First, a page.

Michelle Cann and Kenneth N. Luongo
The Nuclear Security Summit (NSS) process has helped begin a dialogue among more than 50 countries about strengthening the global nuclear security regime. The states’ national responsibility for protecting the nuclear and radioactive materials on their territory has been continually emphasized in all summit documents. But there is also a global responsibility for the security of these materials.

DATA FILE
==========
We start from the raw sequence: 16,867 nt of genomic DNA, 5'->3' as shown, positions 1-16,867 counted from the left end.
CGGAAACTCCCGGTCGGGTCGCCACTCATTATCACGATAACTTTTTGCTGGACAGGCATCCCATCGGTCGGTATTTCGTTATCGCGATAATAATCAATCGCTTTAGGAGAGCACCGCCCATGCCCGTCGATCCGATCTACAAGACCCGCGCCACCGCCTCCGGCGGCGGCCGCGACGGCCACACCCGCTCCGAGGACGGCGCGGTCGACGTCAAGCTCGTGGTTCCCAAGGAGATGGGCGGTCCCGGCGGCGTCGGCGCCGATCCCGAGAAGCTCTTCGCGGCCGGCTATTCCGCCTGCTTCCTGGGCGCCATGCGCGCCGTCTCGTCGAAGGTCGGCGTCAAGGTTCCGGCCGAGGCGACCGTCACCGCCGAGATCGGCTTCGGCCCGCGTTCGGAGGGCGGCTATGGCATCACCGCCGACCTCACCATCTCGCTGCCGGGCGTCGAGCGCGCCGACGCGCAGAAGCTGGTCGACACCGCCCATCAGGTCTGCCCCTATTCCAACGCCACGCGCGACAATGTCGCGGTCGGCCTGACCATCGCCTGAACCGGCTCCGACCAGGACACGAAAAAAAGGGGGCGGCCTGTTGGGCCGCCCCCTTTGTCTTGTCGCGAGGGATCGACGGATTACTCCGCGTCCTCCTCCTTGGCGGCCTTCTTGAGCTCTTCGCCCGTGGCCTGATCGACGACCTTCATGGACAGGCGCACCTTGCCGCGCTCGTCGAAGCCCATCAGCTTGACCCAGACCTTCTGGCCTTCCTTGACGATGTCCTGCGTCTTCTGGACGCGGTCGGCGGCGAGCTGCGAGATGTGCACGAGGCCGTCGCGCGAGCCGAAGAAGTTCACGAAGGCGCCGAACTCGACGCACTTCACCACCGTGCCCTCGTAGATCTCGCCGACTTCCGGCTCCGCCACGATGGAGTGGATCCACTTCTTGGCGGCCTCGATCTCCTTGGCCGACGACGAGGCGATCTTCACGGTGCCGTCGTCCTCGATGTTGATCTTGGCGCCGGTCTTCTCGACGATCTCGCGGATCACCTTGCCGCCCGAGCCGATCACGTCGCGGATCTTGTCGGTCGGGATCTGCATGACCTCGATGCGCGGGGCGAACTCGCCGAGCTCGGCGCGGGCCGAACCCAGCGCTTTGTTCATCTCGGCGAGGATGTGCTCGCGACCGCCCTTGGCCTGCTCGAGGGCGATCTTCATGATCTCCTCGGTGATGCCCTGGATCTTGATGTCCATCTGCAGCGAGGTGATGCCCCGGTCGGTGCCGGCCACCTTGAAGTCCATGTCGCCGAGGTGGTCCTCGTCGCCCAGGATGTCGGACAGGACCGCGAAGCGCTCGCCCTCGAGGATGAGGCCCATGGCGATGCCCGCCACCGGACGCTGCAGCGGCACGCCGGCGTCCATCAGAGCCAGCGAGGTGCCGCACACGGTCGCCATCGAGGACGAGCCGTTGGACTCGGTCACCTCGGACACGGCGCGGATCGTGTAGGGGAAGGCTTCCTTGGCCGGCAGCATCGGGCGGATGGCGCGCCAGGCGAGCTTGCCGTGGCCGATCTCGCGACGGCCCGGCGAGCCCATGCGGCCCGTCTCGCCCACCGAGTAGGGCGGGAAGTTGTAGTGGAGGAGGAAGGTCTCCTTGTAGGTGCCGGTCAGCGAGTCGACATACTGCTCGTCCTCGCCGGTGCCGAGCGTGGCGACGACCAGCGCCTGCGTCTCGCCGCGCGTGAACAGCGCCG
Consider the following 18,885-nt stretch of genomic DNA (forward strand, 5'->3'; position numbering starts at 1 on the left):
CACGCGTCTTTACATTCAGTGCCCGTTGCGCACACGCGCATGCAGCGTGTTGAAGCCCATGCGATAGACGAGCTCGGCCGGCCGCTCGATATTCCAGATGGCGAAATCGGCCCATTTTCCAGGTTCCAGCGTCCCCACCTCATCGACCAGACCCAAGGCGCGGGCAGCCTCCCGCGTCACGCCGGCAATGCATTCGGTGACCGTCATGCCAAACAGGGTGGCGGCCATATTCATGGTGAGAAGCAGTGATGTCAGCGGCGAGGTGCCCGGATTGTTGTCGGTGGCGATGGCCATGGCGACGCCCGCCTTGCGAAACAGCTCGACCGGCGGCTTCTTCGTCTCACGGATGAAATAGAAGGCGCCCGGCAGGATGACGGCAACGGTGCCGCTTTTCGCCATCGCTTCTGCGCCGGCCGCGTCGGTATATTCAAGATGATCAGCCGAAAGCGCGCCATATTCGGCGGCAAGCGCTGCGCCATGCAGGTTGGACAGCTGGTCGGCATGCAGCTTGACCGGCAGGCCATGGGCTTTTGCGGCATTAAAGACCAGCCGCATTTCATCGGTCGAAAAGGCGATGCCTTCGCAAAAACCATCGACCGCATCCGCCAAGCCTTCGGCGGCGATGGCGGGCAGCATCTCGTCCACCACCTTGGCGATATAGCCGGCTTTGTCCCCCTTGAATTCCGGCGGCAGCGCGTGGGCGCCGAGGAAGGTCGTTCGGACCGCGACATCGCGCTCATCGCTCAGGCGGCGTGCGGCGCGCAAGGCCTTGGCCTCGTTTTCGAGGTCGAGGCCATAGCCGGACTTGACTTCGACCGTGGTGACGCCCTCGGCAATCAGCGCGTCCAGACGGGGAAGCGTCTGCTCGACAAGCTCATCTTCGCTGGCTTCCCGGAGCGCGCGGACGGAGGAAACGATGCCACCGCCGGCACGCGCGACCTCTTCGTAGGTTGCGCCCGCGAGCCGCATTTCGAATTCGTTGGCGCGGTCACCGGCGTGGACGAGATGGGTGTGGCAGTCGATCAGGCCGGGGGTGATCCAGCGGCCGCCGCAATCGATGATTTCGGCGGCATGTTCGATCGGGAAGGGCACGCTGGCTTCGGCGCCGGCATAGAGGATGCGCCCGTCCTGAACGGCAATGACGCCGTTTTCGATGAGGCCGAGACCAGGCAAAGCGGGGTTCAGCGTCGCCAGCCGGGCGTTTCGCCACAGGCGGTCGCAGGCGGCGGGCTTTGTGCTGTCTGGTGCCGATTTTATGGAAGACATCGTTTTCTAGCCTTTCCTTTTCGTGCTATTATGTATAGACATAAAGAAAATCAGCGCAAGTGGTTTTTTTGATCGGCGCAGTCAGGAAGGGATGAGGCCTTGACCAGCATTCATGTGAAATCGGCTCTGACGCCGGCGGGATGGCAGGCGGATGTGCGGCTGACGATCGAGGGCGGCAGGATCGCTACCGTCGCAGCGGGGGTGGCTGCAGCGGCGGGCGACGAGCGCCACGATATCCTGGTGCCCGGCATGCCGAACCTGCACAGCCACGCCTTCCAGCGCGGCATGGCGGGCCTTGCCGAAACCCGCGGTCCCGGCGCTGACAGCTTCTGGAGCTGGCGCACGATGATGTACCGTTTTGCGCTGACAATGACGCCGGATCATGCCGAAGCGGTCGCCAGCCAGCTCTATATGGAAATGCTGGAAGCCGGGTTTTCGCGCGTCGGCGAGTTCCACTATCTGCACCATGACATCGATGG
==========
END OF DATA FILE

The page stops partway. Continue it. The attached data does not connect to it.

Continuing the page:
Insecure nuclear and radioactive materials in any country present a grave risk to the international community. National measures are the first line of defense against theft, diversion, or misuse of nuclear and radioactive sources, but the consequences of their failure have significant international implications. Unfortunately, the international infrastructure for preventing unauthorized releases of radiation is underdeveloped. It is largely a voluntary patchwork of limited multilateral treaties and agreements. This system fails to adequately capture the responsibility that states have to one another and the global public to prevent nuclear and radiological terrorism.
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